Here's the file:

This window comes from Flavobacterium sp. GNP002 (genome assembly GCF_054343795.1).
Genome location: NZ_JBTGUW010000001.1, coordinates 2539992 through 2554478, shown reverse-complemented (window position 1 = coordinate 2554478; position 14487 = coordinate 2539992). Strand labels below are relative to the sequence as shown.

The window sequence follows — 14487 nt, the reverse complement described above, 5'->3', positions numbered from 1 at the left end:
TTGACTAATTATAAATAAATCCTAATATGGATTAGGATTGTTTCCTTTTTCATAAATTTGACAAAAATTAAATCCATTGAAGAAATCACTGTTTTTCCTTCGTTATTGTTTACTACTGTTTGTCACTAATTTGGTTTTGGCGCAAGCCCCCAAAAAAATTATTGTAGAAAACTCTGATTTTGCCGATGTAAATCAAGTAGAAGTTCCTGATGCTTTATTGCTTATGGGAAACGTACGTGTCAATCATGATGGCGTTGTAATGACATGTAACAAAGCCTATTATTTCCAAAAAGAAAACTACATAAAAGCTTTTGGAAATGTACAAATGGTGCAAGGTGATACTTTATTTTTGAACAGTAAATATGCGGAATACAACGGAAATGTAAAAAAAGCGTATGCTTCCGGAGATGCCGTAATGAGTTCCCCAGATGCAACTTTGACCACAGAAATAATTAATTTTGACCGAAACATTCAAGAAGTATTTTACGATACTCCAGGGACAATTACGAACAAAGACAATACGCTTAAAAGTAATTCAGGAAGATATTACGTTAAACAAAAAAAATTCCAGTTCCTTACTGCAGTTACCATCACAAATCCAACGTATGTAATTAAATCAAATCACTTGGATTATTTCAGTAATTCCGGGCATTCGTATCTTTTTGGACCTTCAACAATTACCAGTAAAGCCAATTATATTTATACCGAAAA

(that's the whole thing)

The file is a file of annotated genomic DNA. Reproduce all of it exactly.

This window comes from Flavobacterium sp. GNP002 (genome assembly GCF_054343795.1).
Genome location: NZ_JBTGUW010000001.1, coordinates 2539992 through 2554478, shown reverse-complemented (window position 1 = coordinate 2554478; position 14487 = coordinate 2539992). Strand labels below are relative to the sequence as shown.

The window sequence follows — 14487 nt, the reverse complement described above, 5'->3', positions numbered from 1 at the left end:
TTGACTAATTATAAATAAATCCTAATATGGATTAGGATTGTTTCCTTTTTCATAAATTTGACAAAAATTAAATCCATTGAAGAAATCACTGTTTTTCCTTCGTTATTGTTTACTACTGTTTGTCACTAATTTGGTTTTGGCGCAAGCCCCCAAAAAAATTATTGTAGAAAACTCTGATTTTGCCGATGTAAATCAAGTAGAAGTTCCTGATGCTTTATTGCTTATGGGAAACGTACGTGTCAATCATGATGGCGTTGTAATGACATGTAACAAAGCCTATTATTTCCAAAAAGAAAACTACATAAAAGCTTTTGGAAATGTACAAATGGTGCAAGGTGATACTTTATTTTTGAACAGTAAATATGCGGAATACAACGGAAATGTAAAAAAAGCGTATGCTTCCGGAGATGCCGTAATGAGTTCCCCAGATGCAACTTTGACCACAGAAATAATTAATTTTGACCGAAACATTCAAGAAGTATTTTACGATACTCCAGGGACAATTACGAACAAAGACAATACGCTTAAAAGTAATTCAGGAAGATATTACGTTAAACAAAAAAAATTCCAGTTCCTTACTGCAGTTACCATCACAAATCCAACGTATGTAATTAAATCAAATCACTTGGATTATTTCAGTAATTCCGGGCATTCGTATCTTTTTGGACCTTCAACAATTACCAGTAAAGCCAATTATATTTATACCGAAAA